Those who have been denied for Social Security Disability Insurance (SSDI) benefits have the right to send the application for reconsideration, and, if it is denied again, to request a hearing before an Administrative Law Judge (ALJ). It can take up to a year or more to get a hearing date, but the good news is that, according to the Social Security Administration nearly 50 percent of those who take their case to this level will be approved. It is imperative to be well-prepared for your ALJ hearing, particularly regarding medical evidence to support your claim for disability benefits.
If you have applied for Social Security Disability (sometimes known as Social Security Disability Insurance or SSDI), and have been denied, don’t give up hope. You have options for appealing the SSDI denial—in fact, there are four appeal levels in the SSDI process. Unfortunately, many people decide to file a new application, rather than appealing their original denial. It is important to know that when you file a new application, it could also be denied, just like your first application and you could also lose out on past due benefits. In fact, according to https://www.ssa.gov/policy/docs/statcomps/supplement/2019/index.html a full two thirds of initial applications are denied, whether due to insufficient work credits, lack of a qualifying medical condition, or other factors.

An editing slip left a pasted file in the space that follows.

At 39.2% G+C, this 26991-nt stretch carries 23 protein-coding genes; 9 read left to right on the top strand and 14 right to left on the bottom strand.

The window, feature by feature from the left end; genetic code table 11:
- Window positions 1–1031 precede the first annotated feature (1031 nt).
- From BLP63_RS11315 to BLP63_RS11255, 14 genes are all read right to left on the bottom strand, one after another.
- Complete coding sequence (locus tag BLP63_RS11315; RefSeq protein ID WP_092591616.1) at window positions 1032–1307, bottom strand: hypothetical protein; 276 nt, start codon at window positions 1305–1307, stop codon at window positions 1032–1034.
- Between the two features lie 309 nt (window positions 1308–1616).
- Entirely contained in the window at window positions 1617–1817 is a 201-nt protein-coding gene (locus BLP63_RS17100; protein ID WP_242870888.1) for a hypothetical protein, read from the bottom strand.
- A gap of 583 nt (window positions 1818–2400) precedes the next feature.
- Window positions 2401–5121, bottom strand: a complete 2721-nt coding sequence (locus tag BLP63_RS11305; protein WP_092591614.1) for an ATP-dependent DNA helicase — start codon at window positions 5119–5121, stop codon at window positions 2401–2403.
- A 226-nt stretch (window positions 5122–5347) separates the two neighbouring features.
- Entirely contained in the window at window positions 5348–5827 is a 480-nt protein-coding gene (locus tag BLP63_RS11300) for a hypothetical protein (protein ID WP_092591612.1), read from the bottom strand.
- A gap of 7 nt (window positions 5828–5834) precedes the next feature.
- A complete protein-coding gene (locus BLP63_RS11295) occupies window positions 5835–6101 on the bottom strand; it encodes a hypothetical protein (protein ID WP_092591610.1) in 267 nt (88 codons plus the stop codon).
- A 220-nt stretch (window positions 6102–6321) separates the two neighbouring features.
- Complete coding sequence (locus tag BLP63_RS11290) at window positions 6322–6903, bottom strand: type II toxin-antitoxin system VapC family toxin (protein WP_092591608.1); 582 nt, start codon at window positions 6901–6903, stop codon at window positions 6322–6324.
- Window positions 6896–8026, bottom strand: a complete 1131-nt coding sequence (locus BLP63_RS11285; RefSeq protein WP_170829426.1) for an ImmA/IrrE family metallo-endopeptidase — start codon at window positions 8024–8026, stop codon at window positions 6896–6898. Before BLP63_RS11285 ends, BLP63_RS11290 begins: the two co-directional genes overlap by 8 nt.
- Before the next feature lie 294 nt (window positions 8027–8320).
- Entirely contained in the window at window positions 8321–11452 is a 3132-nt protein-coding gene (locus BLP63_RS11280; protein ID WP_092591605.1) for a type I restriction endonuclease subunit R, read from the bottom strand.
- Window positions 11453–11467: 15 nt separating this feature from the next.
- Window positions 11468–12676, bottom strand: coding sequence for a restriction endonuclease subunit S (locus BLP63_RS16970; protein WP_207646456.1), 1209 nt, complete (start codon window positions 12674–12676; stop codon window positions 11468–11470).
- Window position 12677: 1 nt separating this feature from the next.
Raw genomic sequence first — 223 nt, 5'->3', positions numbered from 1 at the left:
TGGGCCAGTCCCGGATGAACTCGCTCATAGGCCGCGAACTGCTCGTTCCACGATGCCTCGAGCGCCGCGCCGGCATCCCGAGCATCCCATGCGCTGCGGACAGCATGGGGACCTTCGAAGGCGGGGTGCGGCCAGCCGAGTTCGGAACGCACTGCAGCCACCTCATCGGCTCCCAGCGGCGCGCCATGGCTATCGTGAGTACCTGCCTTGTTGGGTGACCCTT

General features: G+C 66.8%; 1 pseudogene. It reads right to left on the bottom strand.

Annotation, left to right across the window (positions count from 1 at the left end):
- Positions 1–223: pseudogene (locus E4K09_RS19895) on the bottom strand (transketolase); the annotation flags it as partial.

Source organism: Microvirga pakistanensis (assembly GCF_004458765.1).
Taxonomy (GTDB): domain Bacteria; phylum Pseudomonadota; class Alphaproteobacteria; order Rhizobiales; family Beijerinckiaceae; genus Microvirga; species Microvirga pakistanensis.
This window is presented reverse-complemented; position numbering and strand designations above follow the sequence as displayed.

If you are living with a disability in Virginia, you may be eligible to receive Social Security Disability and/or SSI benefits. These benefits can help struggling families make ends meet after a life-changing injury. Without these benefits, you may not be able to provide for your loved ones as you once did.
Unfortunately for those who may desperately need disability benefits, the process for filing a disability claim with Social Security can be a lengthy process. Even more disheartening, during the initial application and reconsideration stages, many applicants will be denied.